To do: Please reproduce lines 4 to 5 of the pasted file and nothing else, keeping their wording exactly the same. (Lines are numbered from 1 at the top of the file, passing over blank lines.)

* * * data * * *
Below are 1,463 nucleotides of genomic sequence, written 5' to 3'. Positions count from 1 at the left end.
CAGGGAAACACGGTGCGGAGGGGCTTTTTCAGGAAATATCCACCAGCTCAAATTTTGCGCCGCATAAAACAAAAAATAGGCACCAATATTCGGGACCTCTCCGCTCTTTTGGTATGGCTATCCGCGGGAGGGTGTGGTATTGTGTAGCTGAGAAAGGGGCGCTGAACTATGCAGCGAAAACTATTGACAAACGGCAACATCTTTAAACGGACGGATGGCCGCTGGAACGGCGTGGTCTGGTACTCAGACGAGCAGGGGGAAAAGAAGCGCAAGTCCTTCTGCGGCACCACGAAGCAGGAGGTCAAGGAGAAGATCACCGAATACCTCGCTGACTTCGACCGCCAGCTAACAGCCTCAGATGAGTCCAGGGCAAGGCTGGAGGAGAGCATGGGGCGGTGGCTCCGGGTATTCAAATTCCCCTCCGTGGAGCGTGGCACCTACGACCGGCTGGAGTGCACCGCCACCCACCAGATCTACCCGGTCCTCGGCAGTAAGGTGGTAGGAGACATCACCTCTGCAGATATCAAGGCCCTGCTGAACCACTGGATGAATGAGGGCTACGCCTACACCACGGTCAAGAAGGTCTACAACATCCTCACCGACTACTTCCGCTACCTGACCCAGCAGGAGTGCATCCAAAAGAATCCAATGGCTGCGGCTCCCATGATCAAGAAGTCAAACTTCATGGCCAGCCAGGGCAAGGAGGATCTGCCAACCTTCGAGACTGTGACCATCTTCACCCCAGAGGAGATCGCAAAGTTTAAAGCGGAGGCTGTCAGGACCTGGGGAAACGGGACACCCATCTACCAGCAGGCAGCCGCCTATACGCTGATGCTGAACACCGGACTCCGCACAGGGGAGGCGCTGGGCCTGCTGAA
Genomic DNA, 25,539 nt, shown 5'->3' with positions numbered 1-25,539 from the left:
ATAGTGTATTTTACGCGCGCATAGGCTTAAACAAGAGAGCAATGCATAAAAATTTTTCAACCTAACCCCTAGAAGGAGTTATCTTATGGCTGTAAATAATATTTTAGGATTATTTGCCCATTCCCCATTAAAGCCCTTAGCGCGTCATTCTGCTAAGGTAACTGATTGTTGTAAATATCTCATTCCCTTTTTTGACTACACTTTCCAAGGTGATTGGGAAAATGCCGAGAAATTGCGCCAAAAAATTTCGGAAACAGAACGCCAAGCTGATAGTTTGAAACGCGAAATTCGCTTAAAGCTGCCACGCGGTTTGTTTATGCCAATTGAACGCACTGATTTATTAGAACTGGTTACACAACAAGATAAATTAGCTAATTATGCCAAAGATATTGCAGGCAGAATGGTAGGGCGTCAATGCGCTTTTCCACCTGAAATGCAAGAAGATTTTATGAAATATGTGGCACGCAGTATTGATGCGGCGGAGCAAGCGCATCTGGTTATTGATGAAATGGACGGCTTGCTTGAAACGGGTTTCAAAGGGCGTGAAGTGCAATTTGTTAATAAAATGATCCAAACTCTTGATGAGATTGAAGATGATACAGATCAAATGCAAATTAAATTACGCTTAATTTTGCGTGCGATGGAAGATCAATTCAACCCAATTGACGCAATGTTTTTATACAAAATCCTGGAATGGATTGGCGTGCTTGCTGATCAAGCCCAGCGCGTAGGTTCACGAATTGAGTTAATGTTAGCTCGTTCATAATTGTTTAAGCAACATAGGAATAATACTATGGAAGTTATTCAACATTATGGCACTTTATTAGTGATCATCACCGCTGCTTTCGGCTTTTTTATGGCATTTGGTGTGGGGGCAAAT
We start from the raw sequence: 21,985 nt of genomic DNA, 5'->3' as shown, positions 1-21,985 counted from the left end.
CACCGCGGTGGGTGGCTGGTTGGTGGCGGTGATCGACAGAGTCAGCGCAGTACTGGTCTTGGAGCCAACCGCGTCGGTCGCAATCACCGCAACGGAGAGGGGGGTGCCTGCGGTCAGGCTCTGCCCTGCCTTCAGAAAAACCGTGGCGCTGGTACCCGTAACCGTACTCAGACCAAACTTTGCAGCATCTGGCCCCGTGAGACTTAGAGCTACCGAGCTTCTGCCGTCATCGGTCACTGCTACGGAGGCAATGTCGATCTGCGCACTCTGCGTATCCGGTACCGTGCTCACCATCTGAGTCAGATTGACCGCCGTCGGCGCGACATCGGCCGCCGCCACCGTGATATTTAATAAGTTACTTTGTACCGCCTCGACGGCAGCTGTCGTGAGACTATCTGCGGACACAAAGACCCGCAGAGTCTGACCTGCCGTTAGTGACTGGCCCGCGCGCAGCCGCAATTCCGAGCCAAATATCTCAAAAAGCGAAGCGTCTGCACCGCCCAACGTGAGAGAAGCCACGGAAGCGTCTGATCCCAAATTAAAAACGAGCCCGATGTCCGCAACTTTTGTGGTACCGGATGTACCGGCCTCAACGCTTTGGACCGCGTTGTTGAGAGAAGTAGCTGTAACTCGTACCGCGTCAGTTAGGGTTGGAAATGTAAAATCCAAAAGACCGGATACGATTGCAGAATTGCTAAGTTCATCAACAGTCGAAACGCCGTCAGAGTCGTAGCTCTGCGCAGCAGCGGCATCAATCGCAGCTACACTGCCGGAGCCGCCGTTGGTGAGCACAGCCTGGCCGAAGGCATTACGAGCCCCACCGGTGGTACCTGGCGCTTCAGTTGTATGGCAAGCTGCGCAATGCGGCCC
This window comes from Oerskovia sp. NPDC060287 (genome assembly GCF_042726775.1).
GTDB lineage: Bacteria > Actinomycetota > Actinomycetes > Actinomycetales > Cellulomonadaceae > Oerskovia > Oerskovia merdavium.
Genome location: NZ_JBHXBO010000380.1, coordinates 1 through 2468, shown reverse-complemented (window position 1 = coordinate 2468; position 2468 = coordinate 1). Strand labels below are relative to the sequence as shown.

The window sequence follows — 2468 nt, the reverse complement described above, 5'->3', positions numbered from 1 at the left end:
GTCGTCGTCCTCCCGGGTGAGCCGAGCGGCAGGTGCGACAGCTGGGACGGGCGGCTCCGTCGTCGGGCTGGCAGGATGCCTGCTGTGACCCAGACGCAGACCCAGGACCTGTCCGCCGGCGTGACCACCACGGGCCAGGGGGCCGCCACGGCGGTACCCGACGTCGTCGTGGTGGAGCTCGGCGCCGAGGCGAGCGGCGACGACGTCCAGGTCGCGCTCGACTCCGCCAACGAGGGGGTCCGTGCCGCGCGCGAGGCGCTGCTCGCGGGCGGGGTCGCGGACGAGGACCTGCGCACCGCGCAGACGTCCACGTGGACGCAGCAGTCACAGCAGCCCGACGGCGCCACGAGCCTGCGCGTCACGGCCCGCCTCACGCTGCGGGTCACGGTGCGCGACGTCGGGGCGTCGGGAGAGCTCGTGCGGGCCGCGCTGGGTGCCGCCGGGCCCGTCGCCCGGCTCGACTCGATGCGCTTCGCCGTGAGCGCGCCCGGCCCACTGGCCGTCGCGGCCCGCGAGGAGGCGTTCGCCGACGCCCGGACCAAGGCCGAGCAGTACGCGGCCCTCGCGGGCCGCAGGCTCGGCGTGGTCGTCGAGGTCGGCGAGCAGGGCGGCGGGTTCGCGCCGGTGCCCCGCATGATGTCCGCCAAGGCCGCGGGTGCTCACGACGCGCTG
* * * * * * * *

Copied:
ATAGTGTATTTTACGCGCGCATAGGCTTAAACAAGAGAGCAATGCATAAAAATTTTTCAACCTAACCCCTAGAAGGAGTTATCTTATGGCTGTAAATAATATTTTAGGATTATTTGCCCATTCCCCATTAAAGCCCTTAGCGCGTCATTCTGCTAAGGTAACTGATTGTTGTAAATATCTCATTCCCTTTTTTGACTACACTTTCCAAGGTGATTGGGAAAATGCCGAGAAATTGCGCCAAAAAATTTCGGAAACAGAACGCCAAGCTGATAGTTTGAAACGCGAAATTCGCTTAAAGCTGCCACGCGGTTTGTTTATGCCAATTGAACGCACTGATTTATTAGAACTGGTTACACAACAAGATAAATTAGCTAATTATGCCAAAGATATTGCAGGCAGAATGGTAGGGCGTCAATGCGCTTTTCCACCTGAAATGCAAGAAGATTTTATGAAATATGTGGCACGCAGTATTGATGCGGCGGAGCAAGCGCATCTGGTTATTGATGAAATGGACGGCTTGCTTGAAACGGGTTTCAAAGGGCGTGAAGTGCAATTTGTTAATAAAATGATCCAAACTCTTGATGAGATTGAAGATGATACAGATCAAATGCAAATTAAATTACGCTTAATTTTGCGTGCGATGGAAGATCAATTCAACCCAATTGACGCAATGTTTTTATACAAAATCCTGGAATGGATTGGCGTGCTTGCTGATCAAGCCCAGCGCGTAGGTTCACGAATTGAGTTAATGTTAGCTCGTTCATAATTGTTTAAGCAACATAGGAATAATACTATGGAAGTTATTCAACATTATGGCACTTTATTAGTGATCATCACCGCTGCTTTCGGCTTTTTTATGGCATTTGGTGTGGGGGCAAAT
We start from the raw sequence: 21,985 nt of genomic DNA, 5'->3' as shown, positions 1-21,985 counted from the left end.